The Disconnect between the Stock and Bond Markets
5 NOVEMBER 2011
- By Asad Dossani, Author, The Lucrative Derivative Report
The month of October saw a strong performance for stock markets, as risk appetite slowly returned to the market. While the months of August and September saw large market falls due to debt concerns in the Europe and America, many of these fears appeared have receded in October.
For many markets, October 2011 was one of the best performing months in recent history. Global stock markets rose by an average of around 10% in that month, which is a huge gain. In general, a market rise of 10% in a year would be considered strong, so to achieve that in a month is quite unheard of.
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As the events of the last week have shown us, the Greek debt crisis is far from over. The rise in markets during October was largely due to perceptions that the Greek crisis would be contained, and perhaps even solved. As European politicians negotiated with one another, the stock markets continued to gain momentum.
As of now, we have little idea of what will happen to Greece. There is a possibility that the deal reached the previous week will not be honored. There is also the possibility that the current government will not survive. The stock market expectation that this would be solved has clearly not materialized.
In stark contrast to the performance of the stock market in October, the bond market saw things differently. If we look at the performance of government bonds of indebted Eurozone countries over the month of October, the figures showed a worsening of conditions, rather than an improvement.
The way in which we will measure the bond market performance is to look at the yield spread between the 10-year government bonds of an indebted country over the 10-year German government bond. An increasing yield spread indicates that the perceived default probability has increased, and thus conditions have worsened, rather than improved.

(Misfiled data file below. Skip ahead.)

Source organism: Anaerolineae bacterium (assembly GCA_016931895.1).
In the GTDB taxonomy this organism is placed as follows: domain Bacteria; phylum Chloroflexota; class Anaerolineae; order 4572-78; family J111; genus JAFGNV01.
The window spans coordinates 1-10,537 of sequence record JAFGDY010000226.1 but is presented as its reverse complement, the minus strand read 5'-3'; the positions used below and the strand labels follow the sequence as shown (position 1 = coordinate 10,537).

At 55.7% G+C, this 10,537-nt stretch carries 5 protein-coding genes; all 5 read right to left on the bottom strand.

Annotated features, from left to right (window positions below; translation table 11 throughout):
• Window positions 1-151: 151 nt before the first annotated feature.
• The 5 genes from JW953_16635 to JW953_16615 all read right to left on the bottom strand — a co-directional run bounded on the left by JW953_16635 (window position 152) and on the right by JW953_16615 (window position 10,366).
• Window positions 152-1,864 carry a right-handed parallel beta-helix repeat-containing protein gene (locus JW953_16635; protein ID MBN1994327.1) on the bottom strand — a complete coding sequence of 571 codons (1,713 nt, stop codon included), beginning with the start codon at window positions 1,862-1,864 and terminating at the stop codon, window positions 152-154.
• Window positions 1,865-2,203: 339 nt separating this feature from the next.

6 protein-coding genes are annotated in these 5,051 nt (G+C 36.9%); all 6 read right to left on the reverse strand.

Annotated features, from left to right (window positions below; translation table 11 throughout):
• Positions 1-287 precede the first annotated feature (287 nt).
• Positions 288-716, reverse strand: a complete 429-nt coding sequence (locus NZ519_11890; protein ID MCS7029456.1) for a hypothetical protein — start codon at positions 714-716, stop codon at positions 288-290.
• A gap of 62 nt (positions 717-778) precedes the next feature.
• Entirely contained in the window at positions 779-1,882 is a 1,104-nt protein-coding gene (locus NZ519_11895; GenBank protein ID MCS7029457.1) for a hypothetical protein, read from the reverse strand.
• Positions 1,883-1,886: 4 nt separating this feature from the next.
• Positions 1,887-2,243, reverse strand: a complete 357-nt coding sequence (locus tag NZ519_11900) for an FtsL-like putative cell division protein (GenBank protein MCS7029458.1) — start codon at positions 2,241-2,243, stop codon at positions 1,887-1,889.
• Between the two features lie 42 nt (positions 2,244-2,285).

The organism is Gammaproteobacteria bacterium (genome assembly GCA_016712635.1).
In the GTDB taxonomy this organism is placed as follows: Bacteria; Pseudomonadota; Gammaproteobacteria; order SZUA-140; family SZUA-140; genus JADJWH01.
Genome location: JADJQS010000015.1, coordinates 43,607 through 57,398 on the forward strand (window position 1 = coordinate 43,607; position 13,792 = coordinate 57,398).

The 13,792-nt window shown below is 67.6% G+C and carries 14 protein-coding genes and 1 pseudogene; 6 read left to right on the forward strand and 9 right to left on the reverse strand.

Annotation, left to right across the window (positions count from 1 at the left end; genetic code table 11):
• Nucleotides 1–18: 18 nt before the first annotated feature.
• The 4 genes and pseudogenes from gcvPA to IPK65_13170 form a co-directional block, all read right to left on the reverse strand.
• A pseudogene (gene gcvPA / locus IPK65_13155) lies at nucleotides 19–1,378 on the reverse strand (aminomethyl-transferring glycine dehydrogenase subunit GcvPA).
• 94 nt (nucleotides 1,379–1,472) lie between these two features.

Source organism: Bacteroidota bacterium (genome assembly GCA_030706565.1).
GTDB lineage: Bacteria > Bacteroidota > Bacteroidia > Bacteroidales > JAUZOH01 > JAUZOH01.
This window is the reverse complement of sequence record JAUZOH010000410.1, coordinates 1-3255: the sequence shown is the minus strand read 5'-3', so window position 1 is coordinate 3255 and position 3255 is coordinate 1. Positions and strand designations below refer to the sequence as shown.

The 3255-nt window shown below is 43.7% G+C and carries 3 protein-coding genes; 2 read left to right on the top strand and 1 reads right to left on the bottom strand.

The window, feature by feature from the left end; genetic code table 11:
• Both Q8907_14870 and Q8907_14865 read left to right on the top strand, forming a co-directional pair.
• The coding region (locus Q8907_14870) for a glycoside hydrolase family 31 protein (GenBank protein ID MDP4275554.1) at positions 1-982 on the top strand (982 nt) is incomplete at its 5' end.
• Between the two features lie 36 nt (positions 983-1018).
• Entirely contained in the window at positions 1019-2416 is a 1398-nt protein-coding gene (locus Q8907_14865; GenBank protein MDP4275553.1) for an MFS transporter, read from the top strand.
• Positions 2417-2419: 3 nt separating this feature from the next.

Here are the figures: Over the month of October, the yield spread of Italian over German bonds increased by 0.7%. Spanish bonds saw an increase of 0.3%, Portuguese bonds saw an increase of 1.3%, and Greek bonds saw an increase of 1.9%. All the indebted Eurozone countries saw their government bond yield spread over German bonds increase in the month of October.
Thus, the perceived default probability for indebted Eurozone countries increased substantially in October. The deterioration in the bond market stands in direct contrast to the strong stock market performance. While the stock market seemed to suggest that things were getting better, the bond market said the exact opposite.
It is not just the yield spread change that is concerning. The actual spread level is also very high for these countries. Currently, Italian bonds yield 4.3% over German bonds. For Spain, this figure is 3.5%; for Portugal, this figure is 9.8%; and for Greece, this figure is a whopping 23%.
Given the large disconnect between the stock markets and bond markets, which is correct? Should we put more weight on stock market optimism, or bond market pessimism? If our goal is to evaluate the likely impact of the Eurozone debt crisis, the bond market is what we should be listening to, rather than the stock market.
Stock market investors tend to be a lot more diverse, and most of them have no direct stake in Eurozone debt failures. On the other hand, bond market investors stand to directly suffer in case of a Eurozone default. Thus, the bond market is more likely to accurately reflect the possibility of a Eurozone default, as compared with the stock market.
Whenever we see news about a possibility of European deal or something else that would fix the crisis, we should look to the bond markets for what the market expects to occur. While stock markets may fluctuate wildly, the bond markets are more stable and more likely to reflect true probabilities, given that the investors are more directly affected.
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